Pope Francis, 84, bows out of New Years Day Mass due to sciatica

Pope Francis, 84, is suffering with painful sciatica which has forced him to bow out of holding the Vatican prayer service tonight and New Year’s Day Mass

  • Spokesman Matteo Bruni said Pope won’t preside at service in St Peter’s Basilica 
  • He has suffered from the problem in the past but will deliver New Year’s blessing 
  • Sciatica can cause back and leg pain and is due to compression on nerve roots 

Pope Francis is suffering with painful sciatica which has forced him to skip the Vatican prayer service tonight, a spokesman said.

Matteo Bruni said Francis, 84, is suffering from the painful back condition and will not preside at a year-end prayer service on Thursday evening in St Peter’s Basilica.

The pope, who has suffered from the problem in the past, will also will not celebrate Mass on New Year’s Day in the basilica for the same reason. 

 Pope Francis, 84, pictured, is suffering with painful sciatica which has forced him to skip the Vatican prayer service tonight

Sciatica can cause back and leg pain and is due to compression on nerve roots or on the sciatic nerve which runs from the lower spine down the thigh.

Despite the back pain, Mr Bruni said Francis will deliver his scheduled New Year’s blessing during an appearance at noon on Friday in the library of the Apostolic Palace.

To discourage crowds in St Peter’s Square during a Covid-19 surge in Italy, Francis lately has moved his weekly and holiday blessing appearances to inside the Vatican.

This has been instead of greeting faithful from a palace window overlooking the square.

 Despite the back pain, Francis will deliver his scheduled New Year’s blessing during an appearance at noon on Friday

The Thursday evening Vespers service and the Friday Mass will go ahead but will be presided over by Vatican cardinals.

This comes after eleven members of the Swiss Guard, which protects the pope, contracted coronavirus, adding to fears over the pontiff’s health.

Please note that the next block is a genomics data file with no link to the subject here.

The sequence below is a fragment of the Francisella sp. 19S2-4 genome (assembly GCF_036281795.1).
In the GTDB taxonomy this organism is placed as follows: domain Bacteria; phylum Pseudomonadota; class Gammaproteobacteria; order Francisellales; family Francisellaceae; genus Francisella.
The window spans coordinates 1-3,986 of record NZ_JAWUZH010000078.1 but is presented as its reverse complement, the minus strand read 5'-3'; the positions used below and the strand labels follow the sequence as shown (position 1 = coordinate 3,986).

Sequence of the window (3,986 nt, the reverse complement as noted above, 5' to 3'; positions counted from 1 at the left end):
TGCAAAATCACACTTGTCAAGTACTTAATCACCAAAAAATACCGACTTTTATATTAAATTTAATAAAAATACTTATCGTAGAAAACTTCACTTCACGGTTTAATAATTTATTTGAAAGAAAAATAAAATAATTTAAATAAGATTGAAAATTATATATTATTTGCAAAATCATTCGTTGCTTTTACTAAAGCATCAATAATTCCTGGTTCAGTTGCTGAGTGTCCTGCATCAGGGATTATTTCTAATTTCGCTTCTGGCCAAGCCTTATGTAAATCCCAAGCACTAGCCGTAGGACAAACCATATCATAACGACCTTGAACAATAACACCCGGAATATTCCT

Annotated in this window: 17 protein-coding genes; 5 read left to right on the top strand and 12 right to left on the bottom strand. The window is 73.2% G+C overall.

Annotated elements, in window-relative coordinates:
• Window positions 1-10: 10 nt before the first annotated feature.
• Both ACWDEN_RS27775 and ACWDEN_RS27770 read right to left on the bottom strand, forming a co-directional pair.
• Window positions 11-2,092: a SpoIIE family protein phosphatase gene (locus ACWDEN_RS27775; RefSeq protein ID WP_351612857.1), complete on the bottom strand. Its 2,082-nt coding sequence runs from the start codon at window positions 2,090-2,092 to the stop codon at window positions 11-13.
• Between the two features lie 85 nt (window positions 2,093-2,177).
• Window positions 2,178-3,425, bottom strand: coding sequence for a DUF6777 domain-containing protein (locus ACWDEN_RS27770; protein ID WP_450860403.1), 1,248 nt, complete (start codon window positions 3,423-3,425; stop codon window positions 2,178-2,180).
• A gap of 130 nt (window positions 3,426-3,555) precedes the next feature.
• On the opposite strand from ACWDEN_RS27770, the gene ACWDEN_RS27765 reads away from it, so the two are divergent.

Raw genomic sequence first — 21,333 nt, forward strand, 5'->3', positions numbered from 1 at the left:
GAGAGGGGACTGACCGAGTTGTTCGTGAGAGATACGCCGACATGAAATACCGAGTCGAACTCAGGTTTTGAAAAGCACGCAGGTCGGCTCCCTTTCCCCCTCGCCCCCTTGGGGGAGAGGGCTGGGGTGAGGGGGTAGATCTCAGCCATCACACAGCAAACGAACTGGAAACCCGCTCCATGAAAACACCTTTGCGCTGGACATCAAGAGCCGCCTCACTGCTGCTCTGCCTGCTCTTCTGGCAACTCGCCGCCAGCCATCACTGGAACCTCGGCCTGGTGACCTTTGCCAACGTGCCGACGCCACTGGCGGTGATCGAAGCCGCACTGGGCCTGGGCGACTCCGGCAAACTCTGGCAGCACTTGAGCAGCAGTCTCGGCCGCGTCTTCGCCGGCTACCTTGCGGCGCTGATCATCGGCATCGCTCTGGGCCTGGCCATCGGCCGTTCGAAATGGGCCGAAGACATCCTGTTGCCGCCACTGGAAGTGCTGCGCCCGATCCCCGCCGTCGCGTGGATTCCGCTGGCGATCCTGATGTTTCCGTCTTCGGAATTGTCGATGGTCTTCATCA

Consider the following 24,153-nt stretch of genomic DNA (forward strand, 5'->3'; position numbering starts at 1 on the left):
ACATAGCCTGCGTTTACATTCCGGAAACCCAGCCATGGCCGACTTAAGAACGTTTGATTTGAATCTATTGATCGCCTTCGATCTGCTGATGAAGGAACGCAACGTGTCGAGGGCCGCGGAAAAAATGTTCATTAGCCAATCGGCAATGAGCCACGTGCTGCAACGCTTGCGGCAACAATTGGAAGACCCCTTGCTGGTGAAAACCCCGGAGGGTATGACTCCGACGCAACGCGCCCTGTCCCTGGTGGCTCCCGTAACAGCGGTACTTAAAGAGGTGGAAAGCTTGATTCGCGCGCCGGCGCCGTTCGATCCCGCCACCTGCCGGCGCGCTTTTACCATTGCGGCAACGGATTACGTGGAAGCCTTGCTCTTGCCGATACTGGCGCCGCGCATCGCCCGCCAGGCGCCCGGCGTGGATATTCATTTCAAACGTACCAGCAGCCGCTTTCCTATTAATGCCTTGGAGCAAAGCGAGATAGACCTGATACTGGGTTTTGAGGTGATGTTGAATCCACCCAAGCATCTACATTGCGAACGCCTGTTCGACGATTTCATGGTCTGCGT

The guards stand watch outside the Vatican and tend to accompany the pope to official events.

Pope Francis is particularly vulnerable to Covid-19 because of his age, weight and having lost part of one lung during a childhood illness. He is frequently monitored for the virus. 

A member of the Swiss Guard stands by as Francis (right) speaks to followers. Eleven members contracted the virus

The Italian government has decided to maintain a hard line on anti-virus restrictions over the holidays in a bid to prevent families from gathering in big groups. 

Public health officials have said inter-familial transmission was one of the biggest drivers of new infections in this second wave, which has killed over 25,000 people since October.

He canceled his weekly public general audiences a few weeks ago after infections started to surge, including a cluster of a dozen cases among the Swiss Guards. 

He now delivers his Wednesday catechism lessons from his library, as he also did during the height of the pandemic’s first wave when the Vatican was in full lockdown.

 The Pope canceled his weekly public general audiences a few weeks ago after infections started to surge, including a cluster of a dozen cases among the Swiss Guards (pictured)

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